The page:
The Texas Legislature ended its regular biennial session this week after making a number of reforms and investments that will improve care and strengthen services in the child welfare system.
Throughout the 140-day session, the TACFS team worked closely with legislators from both political parties to champion the needs of children, youth and families. Our member organizations provided a critical voice by helping legislators understand the everyday realities of the system, the impact of the pandemic, and the difference that could be made through targeted investments and effective reforms.
Our team worked closely with the Senate Health and Human Services Committee on Senate Bill 1896, a sweeping reform of the state’s foster care system, filed by Chair Lois Kolkhorst. Sen. Kolkhorst’s bill will allow community organizations to better serve children in foster care while also bringing a number of needed reforms to the Department of Family and Protective Services (DFPS). The bill addresses many issues raised through both the federal foster care lawsuit and the current capacity crisis, including:
- Requires state agencies to work with providers to develop a plan for more capacity in the foster care system, with emphasis on serving children and youth who have mental health needs and on creation of reserve capacity
- Expands and provides greater flexibility for Treatment Foster Care
- Develops an “early warning system” for at-risk providers
- Strengthens human trafficking screening and programming in residential facilities
- Reinforces supports for kinship families, including a provisional license for kinship caregivers and emphasizes Permanency Care Assistance benefits for families
- Requires improved transition planning for youth in residential care
- Looks to expand utilization of STAR Health services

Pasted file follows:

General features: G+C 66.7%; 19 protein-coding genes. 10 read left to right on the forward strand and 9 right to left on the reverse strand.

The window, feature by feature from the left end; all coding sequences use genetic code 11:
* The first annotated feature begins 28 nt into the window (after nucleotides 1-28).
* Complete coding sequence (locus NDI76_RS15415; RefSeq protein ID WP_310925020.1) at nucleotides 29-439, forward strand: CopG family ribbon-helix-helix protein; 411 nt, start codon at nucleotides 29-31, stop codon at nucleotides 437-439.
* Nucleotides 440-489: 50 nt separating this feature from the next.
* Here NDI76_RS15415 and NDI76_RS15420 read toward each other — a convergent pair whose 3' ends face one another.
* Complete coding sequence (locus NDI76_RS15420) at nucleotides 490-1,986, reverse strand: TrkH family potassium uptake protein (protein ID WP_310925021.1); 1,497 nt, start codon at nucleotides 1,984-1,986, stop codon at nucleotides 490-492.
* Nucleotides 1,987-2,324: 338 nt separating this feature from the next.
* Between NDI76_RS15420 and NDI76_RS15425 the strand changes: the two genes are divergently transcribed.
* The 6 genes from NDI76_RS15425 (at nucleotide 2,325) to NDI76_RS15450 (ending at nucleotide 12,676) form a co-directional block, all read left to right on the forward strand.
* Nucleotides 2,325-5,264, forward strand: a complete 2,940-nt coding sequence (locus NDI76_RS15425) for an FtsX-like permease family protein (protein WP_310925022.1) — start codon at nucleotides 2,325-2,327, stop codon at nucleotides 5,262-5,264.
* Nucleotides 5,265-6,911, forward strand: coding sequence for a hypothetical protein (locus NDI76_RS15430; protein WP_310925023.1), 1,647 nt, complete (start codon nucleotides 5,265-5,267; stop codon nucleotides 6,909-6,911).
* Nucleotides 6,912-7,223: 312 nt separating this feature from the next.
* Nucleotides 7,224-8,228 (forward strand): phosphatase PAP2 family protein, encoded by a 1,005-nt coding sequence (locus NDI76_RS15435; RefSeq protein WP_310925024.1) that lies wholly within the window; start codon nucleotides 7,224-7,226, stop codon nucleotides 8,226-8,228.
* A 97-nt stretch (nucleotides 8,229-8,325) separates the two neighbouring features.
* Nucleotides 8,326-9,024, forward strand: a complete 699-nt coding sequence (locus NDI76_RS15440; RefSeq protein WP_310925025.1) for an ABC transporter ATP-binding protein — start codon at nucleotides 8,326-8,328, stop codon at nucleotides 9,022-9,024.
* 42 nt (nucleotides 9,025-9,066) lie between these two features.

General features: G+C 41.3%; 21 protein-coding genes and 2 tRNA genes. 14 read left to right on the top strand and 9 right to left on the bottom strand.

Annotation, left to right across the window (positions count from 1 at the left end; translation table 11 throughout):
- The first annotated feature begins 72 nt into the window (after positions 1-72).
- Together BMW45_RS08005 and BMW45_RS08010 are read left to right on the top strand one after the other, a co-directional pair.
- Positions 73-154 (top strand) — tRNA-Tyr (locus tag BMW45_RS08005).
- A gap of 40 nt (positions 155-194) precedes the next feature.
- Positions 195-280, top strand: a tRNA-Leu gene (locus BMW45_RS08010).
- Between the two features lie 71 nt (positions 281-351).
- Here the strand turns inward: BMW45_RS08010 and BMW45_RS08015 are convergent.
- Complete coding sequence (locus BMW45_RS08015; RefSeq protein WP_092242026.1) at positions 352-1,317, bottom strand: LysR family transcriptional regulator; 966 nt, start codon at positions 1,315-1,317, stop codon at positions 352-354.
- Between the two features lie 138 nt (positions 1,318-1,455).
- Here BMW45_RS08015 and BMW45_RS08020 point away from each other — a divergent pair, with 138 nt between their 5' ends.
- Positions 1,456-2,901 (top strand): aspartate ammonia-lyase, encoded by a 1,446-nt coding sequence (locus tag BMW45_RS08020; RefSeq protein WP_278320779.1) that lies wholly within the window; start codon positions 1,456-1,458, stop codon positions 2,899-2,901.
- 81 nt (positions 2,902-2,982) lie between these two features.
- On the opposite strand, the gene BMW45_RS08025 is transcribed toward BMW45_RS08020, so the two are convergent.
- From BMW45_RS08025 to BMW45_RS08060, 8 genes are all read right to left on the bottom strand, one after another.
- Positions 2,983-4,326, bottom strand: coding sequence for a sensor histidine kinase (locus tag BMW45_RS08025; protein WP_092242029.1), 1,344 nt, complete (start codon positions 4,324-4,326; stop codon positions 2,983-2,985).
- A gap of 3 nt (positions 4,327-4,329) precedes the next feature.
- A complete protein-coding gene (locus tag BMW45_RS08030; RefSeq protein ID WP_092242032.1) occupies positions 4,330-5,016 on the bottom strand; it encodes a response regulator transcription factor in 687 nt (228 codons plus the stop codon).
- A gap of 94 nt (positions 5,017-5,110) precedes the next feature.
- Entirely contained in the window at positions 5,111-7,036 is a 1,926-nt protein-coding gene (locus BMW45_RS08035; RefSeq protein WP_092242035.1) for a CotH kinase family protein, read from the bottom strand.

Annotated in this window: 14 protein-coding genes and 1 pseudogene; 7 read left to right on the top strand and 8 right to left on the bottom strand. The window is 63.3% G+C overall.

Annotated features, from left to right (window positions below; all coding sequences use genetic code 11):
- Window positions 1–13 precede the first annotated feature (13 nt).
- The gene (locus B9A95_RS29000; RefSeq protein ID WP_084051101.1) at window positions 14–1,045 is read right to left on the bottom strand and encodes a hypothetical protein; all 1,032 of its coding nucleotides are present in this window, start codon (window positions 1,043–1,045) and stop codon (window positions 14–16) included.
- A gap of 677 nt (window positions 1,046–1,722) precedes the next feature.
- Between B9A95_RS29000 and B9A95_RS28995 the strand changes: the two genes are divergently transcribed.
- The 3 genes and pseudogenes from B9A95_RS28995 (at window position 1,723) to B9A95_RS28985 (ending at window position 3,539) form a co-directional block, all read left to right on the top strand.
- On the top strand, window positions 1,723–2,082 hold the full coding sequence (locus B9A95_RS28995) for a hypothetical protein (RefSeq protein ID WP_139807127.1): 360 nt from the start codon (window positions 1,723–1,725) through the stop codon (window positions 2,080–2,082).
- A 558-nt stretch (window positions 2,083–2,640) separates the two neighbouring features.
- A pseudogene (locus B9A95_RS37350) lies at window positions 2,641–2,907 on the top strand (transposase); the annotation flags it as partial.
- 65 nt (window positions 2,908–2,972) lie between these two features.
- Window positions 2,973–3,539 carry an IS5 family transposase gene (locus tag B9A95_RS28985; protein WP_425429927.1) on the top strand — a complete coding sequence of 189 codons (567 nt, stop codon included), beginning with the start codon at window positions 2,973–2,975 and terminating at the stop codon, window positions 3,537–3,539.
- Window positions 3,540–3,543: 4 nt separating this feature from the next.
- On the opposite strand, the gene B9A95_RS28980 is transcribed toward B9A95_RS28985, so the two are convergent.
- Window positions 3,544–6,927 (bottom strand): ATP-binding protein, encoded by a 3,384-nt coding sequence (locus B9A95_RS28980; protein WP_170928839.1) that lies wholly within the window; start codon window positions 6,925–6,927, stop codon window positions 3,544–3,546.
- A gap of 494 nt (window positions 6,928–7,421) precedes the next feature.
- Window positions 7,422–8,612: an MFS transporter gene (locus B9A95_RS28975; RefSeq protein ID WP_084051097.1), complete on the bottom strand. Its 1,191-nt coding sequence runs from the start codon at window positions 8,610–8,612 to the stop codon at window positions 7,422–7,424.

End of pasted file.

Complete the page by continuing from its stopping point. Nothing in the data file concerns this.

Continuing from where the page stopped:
The Legislature solidified Community Based Care (CBC) as the clear direction for the state’s child welfare system. The state budget for the next two years funds CBC in existing areas, extends it to four new areas of the state, and provides $34 million for capacity growth in CBC regions through items such as rate increases, grants, and incentives. Senate Bill 1896 also enacts a number of needed reforms to CBC: It creates the Office of the CBC Transition, which will be attached to DFPS and overseen by a joint legislative committee; it provides explicit authority for Single Source Continuum Contractors to utilized unlicensed care (equivalent to that of DFPS); and it expands the definition of CBC to include preventing foster care, reunification, and family preservation.
The funding for expanded capacity within CBC is especially needed at a time when there is a shortage of placements and record numbers of children are sleeping in state offices. Budget-writers did not provide additional funding for expanding capacity for areas of the state that are part of the legacy system rather than CBC. Importantly, however, the final version of the state budget includes language — initiated by TACFS — calling for the development and implementation of a new foster care rate methodology for CBC and the legacy system.
With the regular legislative session concluded, we will continue to visit with TACFS member organizations about the many new laws and funding provisions that will affect child welfare. We also encourage members to visit with local legislators about the results of the session and the ongoing needs of the child-welfare system. Governor Greg Abbott has said he will call the Legislature back into special session to work on priorities of his that the Legislature did not fully address. While those issues are not directly related to child welfare, the Governor can add any issue to the agenda for a special session. It is anticipated one of those issues will include federal funding. TACFS will be working with our state partners to see if any of that funding can support services to support capacity in particular.
TACFS is grateful for the partnership of legislators who provide leadership on child-welfare issues and the input of our member organizations. We are ready to build on these policy victories and work with other stakeholders to improve the system further. You can read more about what happened this Session and check out our toolkit here.